# How many times does the coin turn around?

we have 10 coins, and we aligned 9 coins as shown below. The extra coin shown is being used to turn around the aligned coins. By turning it around like shown below, how many times would the coin turn around when it comes to its original position?

• Note: I don't find it annoying, but I have noticed that in the past some users have been irritated by other users posting lots of questions within a short time span. You don't have to, but I would propose slowing down just to be on the safe side. Nov 10, 2017 at 10:22
• You don't have to apologise to me, I'm just giving advice from my experience on the site. As I said, I don't really care. Nov 10, 2017 at 10:25
• Suppose you had one coin fixed and you rolled another coin around it 360 degrees. Would you consider the coin to have rolled "1 turn" or "2 turns"? On the one hand, the coin rotated 360 degrees as it traveled. On the other hand, it also traveled in a circle, which adds another 360 degrees. So from the reference point of the moving coin it rolled once but from the reference point of fixed space it rolled twice.
– JS1
Nov 10, 2017 at 11:24
• @JS1 yes, technically it rotates twice even though it passes every point in the coin only once while turning around.
– Oray
Nov 10, 2017 at 12:20
• I kind of feel cheated, seeing that the tick went to the answer that still has mistaken logic in the explanation, and the correct answer was edited in only about an hour after I posted the correct solution.
– Bass
Nov 10, 2017 at 16:40

Since we have symmetry, let's calculate the arc touched while traversing a quarter of the distance, for example, from the 6 o'clock position to the 9 o'clock position.

We get 30 + (30 + 90 + 30) + 30 = 210 degrees.

Multiply that by four to get the total arc length of

840 degrees. Since the rotation of the coin is twice the arc traversed, we get a grand total of 1680 degrees, or 4⅔ full rotations.

Tested by rolling some poker chips around each other, they had six markings along their perimeter, which seemed to align just about exactly right.

It is

$4\frac{2}{3}$times

Calculations:

As mentioned by JS1 and ffao, I had missed the extra one rotation of the outer coin.

In terms of circular distance,

$2\pi R \implies 2$ rotations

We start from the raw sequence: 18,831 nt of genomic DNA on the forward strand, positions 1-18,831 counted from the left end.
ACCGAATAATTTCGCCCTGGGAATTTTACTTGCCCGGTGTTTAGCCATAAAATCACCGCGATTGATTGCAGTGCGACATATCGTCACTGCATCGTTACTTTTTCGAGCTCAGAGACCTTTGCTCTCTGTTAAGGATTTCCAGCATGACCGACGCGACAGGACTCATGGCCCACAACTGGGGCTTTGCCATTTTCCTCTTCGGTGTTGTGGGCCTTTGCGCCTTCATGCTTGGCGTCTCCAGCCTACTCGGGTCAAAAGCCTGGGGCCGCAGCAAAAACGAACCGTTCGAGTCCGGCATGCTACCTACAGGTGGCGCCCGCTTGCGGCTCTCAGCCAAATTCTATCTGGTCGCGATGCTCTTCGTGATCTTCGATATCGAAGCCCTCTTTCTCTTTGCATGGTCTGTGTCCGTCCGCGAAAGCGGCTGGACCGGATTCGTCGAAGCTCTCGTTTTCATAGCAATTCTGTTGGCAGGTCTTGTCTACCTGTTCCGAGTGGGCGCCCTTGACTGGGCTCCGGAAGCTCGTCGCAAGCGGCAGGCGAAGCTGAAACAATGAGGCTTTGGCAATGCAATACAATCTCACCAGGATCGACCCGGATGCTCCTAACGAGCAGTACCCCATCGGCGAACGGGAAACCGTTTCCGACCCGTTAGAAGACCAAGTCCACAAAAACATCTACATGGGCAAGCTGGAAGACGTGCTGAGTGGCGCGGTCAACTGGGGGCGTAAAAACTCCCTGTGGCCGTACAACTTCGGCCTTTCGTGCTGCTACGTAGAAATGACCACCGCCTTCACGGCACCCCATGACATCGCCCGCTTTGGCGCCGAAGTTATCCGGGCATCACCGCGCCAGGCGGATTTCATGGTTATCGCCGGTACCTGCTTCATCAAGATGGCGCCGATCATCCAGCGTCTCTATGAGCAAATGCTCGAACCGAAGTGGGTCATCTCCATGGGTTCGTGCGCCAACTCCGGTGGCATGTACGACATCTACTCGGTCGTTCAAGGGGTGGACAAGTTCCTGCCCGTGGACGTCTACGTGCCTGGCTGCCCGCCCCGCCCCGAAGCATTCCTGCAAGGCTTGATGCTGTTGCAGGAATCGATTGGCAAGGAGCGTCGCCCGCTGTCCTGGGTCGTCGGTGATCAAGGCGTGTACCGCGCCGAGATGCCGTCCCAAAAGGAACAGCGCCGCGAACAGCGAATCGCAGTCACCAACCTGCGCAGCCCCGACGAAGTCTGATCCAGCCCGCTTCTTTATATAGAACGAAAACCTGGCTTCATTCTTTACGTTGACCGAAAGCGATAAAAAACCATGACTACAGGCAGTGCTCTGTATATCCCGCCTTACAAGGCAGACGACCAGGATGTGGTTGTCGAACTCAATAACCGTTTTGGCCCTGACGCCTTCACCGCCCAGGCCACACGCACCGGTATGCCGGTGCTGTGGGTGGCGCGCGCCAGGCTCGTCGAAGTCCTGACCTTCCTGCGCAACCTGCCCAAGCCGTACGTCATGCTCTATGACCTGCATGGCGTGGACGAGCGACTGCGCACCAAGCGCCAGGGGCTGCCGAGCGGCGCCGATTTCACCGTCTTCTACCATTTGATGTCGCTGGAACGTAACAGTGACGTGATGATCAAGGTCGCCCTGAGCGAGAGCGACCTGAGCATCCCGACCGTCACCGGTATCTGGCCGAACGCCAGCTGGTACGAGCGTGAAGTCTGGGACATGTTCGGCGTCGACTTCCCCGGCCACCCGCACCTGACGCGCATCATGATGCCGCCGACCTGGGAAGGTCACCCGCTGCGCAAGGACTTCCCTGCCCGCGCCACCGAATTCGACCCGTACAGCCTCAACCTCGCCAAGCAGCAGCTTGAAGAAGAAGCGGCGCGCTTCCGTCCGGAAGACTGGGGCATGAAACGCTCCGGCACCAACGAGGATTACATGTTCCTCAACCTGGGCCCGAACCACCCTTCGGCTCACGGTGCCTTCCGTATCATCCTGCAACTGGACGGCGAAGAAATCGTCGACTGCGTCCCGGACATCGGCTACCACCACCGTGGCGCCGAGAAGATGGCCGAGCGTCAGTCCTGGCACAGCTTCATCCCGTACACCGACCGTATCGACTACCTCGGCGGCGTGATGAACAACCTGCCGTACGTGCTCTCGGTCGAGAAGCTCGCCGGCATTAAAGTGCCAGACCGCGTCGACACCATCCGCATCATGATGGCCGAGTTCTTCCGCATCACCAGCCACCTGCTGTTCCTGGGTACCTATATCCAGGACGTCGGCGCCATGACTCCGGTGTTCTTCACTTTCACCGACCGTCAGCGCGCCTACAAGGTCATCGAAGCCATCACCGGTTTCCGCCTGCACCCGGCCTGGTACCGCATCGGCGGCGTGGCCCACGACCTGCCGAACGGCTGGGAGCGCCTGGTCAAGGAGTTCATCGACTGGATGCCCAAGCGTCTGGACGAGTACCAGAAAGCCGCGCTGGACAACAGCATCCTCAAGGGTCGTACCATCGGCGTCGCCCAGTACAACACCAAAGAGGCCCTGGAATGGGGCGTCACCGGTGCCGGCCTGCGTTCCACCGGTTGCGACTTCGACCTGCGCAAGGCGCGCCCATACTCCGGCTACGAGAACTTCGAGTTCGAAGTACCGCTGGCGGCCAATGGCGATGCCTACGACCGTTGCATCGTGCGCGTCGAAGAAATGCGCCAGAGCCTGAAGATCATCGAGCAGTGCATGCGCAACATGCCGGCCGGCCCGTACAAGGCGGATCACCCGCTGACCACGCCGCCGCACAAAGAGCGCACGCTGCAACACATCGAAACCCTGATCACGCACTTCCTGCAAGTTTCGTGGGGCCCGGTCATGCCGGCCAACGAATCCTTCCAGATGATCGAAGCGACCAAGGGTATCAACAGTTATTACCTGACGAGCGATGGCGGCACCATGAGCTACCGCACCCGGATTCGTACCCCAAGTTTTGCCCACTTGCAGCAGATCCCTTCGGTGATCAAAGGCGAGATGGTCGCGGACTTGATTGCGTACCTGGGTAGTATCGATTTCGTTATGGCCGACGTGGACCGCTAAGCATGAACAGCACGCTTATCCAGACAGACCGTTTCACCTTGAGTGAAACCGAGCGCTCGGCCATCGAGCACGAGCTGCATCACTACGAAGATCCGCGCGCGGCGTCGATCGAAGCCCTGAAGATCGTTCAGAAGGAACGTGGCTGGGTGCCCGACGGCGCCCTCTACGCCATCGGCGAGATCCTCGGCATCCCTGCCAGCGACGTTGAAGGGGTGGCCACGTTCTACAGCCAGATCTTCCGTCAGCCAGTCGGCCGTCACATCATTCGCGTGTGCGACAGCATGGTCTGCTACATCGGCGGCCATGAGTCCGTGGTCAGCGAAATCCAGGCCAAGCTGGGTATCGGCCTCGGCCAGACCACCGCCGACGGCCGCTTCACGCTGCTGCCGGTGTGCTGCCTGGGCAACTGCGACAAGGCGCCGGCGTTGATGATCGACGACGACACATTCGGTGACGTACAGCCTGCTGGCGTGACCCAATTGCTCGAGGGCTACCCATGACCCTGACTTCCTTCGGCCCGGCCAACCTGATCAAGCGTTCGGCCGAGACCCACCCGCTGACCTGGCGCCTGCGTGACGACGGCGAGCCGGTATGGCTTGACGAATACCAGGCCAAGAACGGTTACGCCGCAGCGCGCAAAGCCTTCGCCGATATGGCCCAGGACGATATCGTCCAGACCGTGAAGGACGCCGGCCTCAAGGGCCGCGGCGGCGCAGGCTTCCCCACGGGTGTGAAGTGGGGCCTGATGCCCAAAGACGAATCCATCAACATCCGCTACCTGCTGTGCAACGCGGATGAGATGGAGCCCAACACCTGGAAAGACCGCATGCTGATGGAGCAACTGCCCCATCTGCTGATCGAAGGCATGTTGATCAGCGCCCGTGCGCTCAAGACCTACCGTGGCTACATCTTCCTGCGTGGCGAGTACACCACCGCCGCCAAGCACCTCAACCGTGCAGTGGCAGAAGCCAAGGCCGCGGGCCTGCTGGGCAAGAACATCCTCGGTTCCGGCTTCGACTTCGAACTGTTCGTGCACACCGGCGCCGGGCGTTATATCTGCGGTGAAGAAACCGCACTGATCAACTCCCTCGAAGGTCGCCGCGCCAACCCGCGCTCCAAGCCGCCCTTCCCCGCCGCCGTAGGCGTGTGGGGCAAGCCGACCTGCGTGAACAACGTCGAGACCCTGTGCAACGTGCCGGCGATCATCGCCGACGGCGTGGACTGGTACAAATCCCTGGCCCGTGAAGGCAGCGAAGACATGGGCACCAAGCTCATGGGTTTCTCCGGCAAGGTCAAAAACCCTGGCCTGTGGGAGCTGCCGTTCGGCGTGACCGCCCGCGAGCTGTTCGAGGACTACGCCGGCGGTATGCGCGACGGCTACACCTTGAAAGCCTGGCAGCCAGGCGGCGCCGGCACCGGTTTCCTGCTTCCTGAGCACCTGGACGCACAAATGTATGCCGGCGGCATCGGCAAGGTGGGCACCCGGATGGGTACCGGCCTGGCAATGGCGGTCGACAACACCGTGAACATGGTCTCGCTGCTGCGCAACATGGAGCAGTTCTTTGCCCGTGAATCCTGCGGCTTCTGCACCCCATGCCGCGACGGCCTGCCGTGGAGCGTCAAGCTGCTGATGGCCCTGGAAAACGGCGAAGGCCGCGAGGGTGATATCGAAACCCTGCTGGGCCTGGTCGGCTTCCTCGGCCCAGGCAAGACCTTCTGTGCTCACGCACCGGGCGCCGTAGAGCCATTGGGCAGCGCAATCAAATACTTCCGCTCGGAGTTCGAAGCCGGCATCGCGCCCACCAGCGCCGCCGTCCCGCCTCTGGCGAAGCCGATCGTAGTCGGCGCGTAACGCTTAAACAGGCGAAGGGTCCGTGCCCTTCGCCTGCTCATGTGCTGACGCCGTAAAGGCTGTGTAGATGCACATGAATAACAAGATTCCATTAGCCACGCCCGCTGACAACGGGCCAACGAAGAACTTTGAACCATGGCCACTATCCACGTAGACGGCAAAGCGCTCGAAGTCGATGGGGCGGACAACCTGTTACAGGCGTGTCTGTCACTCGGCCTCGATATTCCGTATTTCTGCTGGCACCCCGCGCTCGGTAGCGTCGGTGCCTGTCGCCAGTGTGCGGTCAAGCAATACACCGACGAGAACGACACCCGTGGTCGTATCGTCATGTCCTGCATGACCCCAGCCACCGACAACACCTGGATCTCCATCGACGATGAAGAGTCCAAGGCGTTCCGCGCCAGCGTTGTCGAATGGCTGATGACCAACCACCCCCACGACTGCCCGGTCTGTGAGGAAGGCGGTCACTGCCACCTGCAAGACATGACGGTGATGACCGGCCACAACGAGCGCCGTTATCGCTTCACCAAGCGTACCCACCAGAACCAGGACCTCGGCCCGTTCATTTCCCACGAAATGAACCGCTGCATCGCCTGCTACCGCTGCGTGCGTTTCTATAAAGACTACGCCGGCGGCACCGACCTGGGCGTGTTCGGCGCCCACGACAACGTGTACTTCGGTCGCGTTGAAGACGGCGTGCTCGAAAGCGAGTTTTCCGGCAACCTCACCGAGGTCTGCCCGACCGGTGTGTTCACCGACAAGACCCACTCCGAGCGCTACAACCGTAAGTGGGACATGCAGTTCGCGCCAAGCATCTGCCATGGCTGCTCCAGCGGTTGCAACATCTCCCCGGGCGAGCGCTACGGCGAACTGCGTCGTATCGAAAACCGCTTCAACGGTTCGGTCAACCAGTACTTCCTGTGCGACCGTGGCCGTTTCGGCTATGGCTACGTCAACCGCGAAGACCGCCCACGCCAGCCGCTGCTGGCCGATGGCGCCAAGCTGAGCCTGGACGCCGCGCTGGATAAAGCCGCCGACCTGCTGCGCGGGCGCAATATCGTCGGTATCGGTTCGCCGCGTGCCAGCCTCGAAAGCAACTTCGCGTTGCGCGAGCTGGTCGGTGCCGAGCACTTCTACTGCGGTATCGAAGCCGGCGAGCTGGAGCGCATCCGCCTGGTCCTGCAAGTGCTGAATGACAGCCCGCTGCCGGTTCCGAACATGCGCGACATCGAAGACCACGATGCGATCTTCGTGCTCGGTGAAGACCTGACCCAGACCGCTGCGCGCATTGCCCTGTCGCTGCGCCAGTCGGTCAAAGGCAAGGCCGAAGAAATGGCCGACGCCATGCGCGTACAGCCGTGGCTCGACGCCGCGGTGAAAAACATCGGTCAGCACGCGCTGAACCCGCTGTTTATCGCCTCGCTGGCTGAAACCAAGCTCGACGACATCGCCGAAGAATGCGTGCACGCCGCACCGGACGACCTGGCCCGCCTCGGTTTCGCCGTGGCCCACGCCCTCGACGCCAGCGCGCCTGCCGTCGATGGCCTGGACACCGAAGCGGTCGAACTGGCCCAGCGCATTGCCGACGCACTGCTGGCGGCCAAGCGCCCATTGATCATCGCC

$\frac{14}{3}\pi R \implies \frac{14}{3}*\frac{2}{2}$ rotations
$\frac{14}{3}$ rotations.

Please ignore the $\frac{22}{7}$ part :)

• But does a mixed fraction make better sense? Some would disagree... Nov 10, 2017 at 10:37
• @boboquack A good question. I think it would make better sense. Saying that a coin rolled twice and 1/3 part more, makes more meaning than 7/3. Nov 10, 2017 at 10:39
• You missed one rotation, see JS1's comment on the question or Seyed's link to understand why.
– ffao
Nov 10, 2017 at 14:09
• @ffao Aah, my bad. Nov 10, 2017 at 14:14
• @ffao is right. The total length of the perimeter of the 9 coins that the rolling coins touches is 7/3 of a coin circumference. So if that rolling coin rolled along a straight line for that distance, then your answer would be correct. Nov 10, 2017 at 14:14

If a coin rotates around another coin, it completes two full rotation. https://en.wikipedia.org/wiki/Coin_rotation_paradox  • The description of the corner coin travel (five twelfths) is correct, but then you switch to seven twelfths in the equation, which is incorrect. The drawing also shows the incorrect angle. Nov 10, 2017 at 16:29
• @glibdud, you are right, thanks for mention it. I edited the picture. Nov 10, 2017 at 17:03
• I think you went in the wrong direction... the five twelfths was correct. Nov 10, 2017 at 18:26
• @glibdud, I don't know what I was thinking. You are right it was five twelfths. I edited it again although it is too late :) Nov 10, 2017 at 19:06

It seems it has to subtend

angles of 60 degrees at the 4 center coins and 120 degrees at the 4 corner coins, there by resulting in a total of 240 + 480 = 720 degrees, which translates to 2 complete turns

• To me it looks like 150 degrees around the corners.
– JS1
Nov 10, 2017 at 11:19
• It is 150 degrees around the corners. Nov 10, 2017 at 11:20